Through the years Chicago has been known by different nicknames, but the one that stuck was definitely “The Windy City”. If you ask different people why, you will get as many different answers as people you ask. I know most of us think is called that because there’s a lot of winds, duh, but let’s learn about the real origins of this nickname.
Because of the winds
Well, just letting you know that Chicago is not the windiest city in the United States. I can name at least four other cities -out of 14- that are windier. Chicago’s average wind speed is 10.3 mph, while in Amarillo and Lubbock in Texas the average speeds are 13.5 and 12.4 mph respectively; Boston, Massachusetts with a 12.4 mph average and in Dodge City, Kansas the Average speed is 13.9 mph. the reason Chicago is the 4th windiest city in the United States is it being on the shores of Lake Michigan, its breezes get sucked in by the buildings and into the streets.
Another popular theory can be credited to Charles Dana, editor of the New York Sun, who once wrote an editorial referring to Chicago as a Windy City because of its full-of-hot-air politicians, for being profit-centered. When Dana wrote this article, back in 1893, New York and Chicago were on a competition to host the World’s Fair, and the purpose of said article was to caution his readers about popularizing the Windy City, Chicago eventually won and ended up hosting the fair despite Dana’s “Don’t pay attention to the nonsensical claims of that windy city. Its people couldn’t build a world’s fair even if they won it”. However, according to Barry Popik the nickname “Windy City” was already popular back in the 1870s, and said nickname had two functionalities, one was to serve as a reference to Chicago’s actual windy weather, and the second one as a metaphor of its boastful citizens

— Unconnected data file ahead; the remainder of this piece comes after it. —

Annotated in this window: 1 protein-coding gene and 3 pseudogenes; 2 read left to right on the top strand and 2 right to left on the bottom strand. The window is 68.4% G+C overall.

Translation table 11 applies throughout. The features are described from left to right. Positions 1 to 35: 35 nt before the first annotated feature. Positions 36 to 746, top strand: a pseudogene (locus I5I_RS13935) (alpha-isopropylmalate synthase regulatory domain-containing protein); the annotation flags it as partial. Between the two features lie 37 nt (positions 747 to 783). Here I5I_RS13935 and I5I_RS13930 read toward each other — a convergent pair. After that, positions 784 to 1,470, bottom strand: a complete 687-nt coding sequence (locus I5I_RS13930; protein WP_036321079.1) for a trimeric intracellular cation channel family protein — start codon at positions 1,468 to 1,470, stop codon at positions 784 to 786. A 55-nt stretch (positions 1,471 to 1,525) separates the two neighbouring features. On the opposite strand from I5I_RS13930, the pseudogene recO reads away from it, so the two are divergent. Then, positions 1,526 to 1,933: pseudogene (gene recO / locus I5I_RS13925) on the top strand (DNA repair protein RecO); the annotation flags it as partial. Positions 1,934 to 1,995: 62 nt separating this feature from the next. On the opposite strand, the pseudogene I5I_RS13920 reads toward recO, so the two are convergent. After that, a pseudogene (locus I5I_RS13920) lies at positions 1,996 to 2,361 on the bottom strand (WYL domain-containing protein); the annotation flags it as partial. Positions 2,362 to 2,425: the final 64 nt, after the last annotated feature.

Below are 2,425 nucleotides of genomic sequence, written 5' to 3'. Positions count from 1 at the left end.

Chicago’s windiest spot
Regardless of Chicago not being the windiest city in the United States we can’t deny it being windy. So if you are planning on visiting this city and aside from those famous spots like the Chicago Bean (which’s actual name is Cloud gate) located at the Millennium Park, you can go for the windiest spots as well, one of them being the IBM building, located between Wabash Avenue and State Street, it is necessary during the winter for ropes to hang from the building for people to walk through without being blown over. So it is not called “windy city” for nothing.
Let’s not assume the city is only popular for its nickname “windy city” it also holds some other popular nicknames. A.J Liebling called it “the second city”. Carl Sandburg called it “the City of the Big Shoulders and Hog Butcher of the World”. Richard Daley called it “The City that Works” and Nelson Algren called it “City on the Make”. But “windy city” is the most popular worldwide.